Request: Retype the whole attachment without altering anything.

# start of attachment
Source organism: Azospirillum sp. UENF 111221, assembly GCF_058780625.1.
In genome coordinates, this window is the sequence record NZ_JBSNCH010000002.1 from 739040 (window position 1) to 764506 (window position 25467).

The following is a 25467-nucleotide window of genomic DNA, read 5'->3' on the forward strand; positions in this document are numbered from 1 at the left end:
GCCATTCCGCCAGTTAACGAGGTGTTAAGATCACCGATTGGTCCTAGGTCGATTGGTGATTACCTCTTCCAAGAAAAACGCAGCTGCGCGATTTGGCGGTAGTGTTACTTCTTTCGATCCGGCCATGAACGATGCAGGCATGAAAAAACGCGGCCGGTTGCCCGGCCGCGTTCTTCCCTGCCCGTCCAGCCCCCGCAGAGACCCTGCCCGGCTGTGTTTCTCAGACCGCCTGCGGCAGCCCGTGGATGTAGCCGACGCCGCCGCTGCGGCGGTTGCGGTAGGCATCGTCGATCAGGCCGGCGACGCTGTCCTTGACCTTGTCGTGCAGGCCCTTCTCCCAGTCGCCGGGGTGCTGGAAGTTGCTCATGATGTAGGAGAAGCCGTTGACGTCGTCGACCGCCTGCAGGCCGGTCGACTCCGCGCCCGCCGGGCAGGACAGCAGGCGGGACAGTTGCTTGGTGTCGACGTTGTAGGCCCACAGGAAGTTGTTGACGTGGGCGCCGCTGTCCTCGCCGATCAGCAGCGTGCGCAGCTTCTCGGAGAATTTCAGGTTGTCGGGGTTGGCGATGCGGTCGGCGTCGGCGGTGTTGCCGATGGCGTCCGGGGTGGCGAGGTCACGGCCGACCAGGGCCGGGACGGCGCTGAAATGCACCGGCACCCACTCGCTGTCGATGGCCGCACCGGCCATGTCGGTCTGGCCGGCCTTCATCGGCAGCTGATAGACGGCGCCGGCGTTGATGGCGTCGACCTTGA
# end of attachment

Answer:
Source organism: Azospirillum sp. UENF 111221, assembly GCF_058780625.1.
In genome coordinates, this window is the sequence record NZ_JBSNCH010000002.1 from 739040 (window position 1) to 764506 (window position 25467).

The following is a 25467-nucleotide window of genomic DNA, read 5'->3' on the forward strand; positions in this document are numbered from 1 at the left end:
GCCATTCCGCCAGTTAACGAGGTGTTAAGATCACCGATTGGTCCTAGGTCGATTGGTGATTACCTCTTCCAAGAAAAACGCAGCTGCGCGATTTGGCGGTAGTGTTACTTCTTTCGATCCGGCCATGAACGATGCAGGCATGAAAAAACGCGGCCGGTTGCCCGGCCGCGTTCTTCCCTGCCCGTCCAGCCCCCGCAGAGACCCTGCCCGGCTGTGTTTCTCAGACCGCCTGCGGCAGCCCGTGGATGTAGCCGACGCCGCCGCTGCGGCGGTTGCGGTAGGCATCGTCGATCAGGCCGGCGACGCTGTCCTTGACCTTGTCGTGCAGGCCCTTCTCCCAGTCGCCGGGGTGCTGGAAGTTGCTCATGATGTAGGAGAAGCCGTTGACGTCGTCGACCGCCTGCAGGCCGGTCGACTCCGCGCCCGCCGGGCAGGACAGCAGGCGGGACAGTTGCTTGGTGTCGACGTTGTAGGCCCACAGGAAGTTGTTGACGTGGGCGCCGCTGTCCTCGCCGATCAGCAGCGTGCGCAGCTTCTCGGAGAATTTCAGGTTGTCGGGGTTGGCGATGCGGTCGGCGTCGGCGGTGTTGCCGATGGCGTCCGGGGTGGCGAGGTCACGGCCGACCAGGGCCGGGACGGCGCTGAAATGCACCGGCACCCACTCGCTGTCGATGGCCGCACCGGCCATGTCGGTCTGGCCGGCCTTCATCGGCAGCTGATAGACGGCGCCGGCGTTGATGGCGTCGACCTTGA